As always – reach out, let me know how you’re doing.

Love & courage


On Queerness & Pride

On Queerness & Pride

Queer is a word I didn’t always feel comfortable using.  Sometimes I still don’t, its other meaning being ‘strange’.  

Growing up, it seemed that queerness was something okay for other people, but less so for myself.  It took a long time to accept and embrace my queerness – to see it as a gift.

Pride Month started as a way to commemorate the US Stonewall riots, which occurred at the end of June 1969.  (How often we celebrate or remember protests of the past, while rejecting movements of the present…).

Pride is born out of rebellion and rage.  It’s born out a refusal to conform, to ignore the truth of our experiences and feelings. A refusal to lay down in the face of injustice.  It is a commitment to radical and inclusive joy, an honour to the wholeness of our experiences, and a refusal to diminish them in the presence of others.

Queerness, beyond my sexuality, is my ability to orient to a world that I cannot see yet. Toward wholeness, toward truth, and away from what culture has conditioned in us.  To see beyond who and what I am supposed to be or do, to who and what I am actually called. 

Queer – and particularly trans – activists have a long history of envisioning a new, more imaginative world, before it is born to reality. 

This month, as we celebrate queerness in our communities, friends, children, *ourselves*, let us also honour this through playing and discovering new ways of orienting to a more beautiful world.  Orienting toward wholeness.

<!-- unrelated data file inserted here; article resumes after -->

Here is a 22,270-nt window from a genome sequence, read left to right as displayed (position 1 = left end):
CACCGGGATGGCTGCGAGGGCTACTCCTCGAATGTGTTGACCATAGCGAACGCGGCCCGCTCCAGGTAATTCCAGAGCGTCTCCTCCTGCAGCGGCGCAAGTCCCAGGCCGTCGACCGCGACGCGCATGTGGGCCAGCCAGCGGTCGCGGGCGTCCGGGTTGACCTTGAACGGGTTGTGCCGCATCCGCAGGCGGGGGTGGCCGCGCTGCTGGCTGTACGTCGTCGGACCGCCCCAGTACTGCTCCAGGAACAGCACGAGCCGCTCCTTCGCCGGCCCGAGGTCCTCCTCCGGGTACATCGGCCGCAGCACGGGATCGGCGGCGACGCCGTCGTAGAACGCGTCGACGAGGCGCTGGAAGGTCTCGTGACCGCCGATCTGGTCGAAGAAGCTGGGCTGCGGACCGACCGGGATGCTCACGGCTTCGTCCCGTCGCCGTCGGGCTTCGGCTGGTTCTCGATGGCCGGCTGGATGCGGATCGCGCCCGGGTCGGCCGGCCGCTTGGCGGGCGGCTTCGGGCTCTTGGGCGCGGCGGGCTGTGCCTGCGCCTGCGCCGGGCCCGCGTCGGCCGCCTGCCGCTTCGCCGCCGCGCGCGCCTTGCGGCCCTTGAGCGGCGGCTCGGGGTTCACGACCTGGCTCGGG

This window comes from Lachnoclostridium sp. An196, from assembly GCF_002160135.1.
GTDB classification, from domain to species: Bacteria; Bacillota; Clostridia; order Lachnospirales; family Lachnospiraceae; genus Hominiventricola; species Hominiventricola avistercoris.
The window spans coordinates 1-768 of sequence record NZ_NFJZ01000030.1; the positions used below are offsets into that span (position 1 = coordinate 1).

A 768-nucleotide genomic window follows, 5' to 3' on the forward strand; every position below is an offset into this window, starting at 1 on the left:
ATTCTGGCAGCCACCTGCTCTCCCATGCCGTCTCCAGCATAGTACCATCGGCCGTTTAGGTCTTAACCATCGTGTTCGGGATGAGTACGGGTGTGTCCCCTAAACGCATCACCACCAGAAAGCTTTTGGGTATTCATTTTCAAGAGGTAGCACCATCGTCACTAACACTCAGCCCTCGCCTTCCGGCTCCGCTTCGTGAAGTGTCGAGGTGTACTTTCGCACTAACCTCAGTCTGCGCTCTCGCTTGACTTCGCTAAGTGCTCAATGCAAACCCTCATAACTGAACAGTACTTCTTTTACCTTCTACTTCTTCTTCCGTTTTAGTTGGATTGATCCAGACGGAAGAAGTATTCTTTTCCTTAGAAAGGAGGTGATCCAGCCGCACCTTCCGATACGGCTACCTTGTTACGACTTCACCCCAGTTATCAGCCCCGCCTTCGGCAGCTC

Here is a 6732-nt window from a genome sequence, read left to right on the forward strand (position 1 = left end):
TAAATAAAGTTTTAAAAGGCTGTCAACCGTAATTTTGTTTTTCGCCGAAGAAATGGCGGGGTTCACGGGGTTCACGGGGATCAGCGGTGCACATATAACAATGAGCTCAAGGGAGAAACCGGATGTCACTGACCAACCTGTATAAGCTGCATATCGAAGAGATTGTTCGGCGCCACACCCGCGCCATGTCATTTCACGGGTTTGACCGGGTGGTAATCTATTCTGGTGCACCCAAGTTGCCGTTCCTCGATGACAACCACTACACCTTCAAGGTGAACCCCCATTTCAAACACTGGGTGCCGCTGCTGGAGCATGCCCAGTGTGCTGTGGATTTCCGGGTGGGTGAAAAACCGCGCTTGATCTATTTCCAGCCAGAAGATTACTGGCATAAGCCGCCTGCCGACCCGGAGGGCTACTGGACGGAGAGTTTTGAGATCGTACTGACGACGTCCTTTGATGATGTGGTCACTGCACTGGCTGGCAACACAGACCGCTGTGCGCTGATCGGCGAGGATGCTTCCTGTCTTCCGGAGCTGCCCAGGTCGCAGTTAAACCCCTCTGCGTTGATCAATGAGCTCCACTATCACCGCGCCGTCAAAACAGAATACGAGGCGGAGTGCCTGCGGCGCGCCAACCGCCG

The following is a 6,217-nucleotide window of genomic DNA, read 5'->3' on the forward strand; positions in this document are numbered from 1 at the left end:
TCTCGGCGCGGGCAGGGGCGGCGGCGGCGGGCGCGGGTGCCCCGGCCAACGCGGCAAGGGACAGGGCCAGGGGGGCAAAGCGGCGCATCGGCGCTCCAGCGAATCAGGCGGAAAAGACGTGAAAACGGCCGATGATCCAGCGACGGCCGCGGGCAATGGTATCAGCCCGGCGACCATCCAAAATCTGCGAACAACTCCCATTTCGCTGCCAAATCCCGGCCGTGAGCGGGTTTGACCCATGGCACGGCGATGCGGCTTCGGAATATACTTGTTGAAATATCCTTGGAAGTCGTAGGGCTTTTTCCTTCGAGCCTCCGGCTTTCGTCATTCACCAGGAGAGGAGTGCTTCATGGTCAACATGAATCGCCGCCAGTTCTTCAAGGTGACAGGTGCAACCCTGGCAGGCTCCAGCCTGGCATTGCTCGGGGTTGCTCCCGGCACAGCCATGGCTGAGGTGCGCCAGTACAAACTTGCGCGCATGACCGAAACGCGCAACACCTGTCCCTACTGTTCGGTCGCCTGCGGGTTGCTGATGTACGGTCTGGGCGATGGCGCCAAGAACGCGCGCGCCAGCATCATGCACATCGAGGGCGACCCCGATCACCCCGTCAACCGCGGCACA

And of course, let us support and celebrate the LGBTQ+ activists who continue to fight for liberation in the many parts of the world where queerness is not yet celebrated. 

What does queerness mean for you?

Laura x
Social Healing & Critical Yeast

Social Healing & Critical Yeast

With the right conditions our minds & bodies are capable of tremendous healing.

A decade ago I would have questioned that. I remember feeling that something was irretrievably broken inside me – physically and emotionally – that despite my best attempts, was unable to be fixed.

And I was right – fixing was not possible.  However I learnt with the right therapy, the right tools, the right conditions, we can heal.  (fixing and healing are two very different things, but that’s an email for another day). 

And so it is with our world. The fault lines that exist. The fractures that occur between us. The ruptures that tear at democracy and civil society.  With the right tools, the right conditions, we heal.

What are these conditions though?

John Paul Lederach, a Professor of International Peacebuilding, talks about a concept of critical yeast. So often in changemaking (or even entrepreneurship) we focus on ‘critical mass’ – that critical number of people we need to reach before a movement or idea takes off exponentially.

John Paul, however, suggests that more central to change is the idea of critical yeast.  These few improbable and persistent people, who through their quality of relationship create the conditions for new possibilities to emerge, shifting and transforming generations to come.

So what lessons can we take from yeast as changemakers?

Yeast is the smallest ingredient, yet carries the potential to grow all others.  The small, the relational, matters.

We know that yeast is sensitive to the light, and works best in the dark – the unknown.

Alone, yeast has little capacity to create growth.  It needs to move and mingle to have impact.

Yeast cannot be mixed in directly and quickly. Initial growth must be cultivated carefully.

Yet yeast, after the initial phase, does well to be mixed and kneaded.  It requires pressure to work to its potential.

This time holds opportunity for us all to be the critical yeast of change.

Social healing isn’t about numbers.

It’s about the quality of our relationships – our ability to listen, to hold space for nuance and complexity, to think imaginatively, to embody our values, to allow conflict to be the deepening of our relationship and not the end.

So I invite you today to consider what social healing could look like in your industry or community, and how you can activate a little yeast like energy into your work.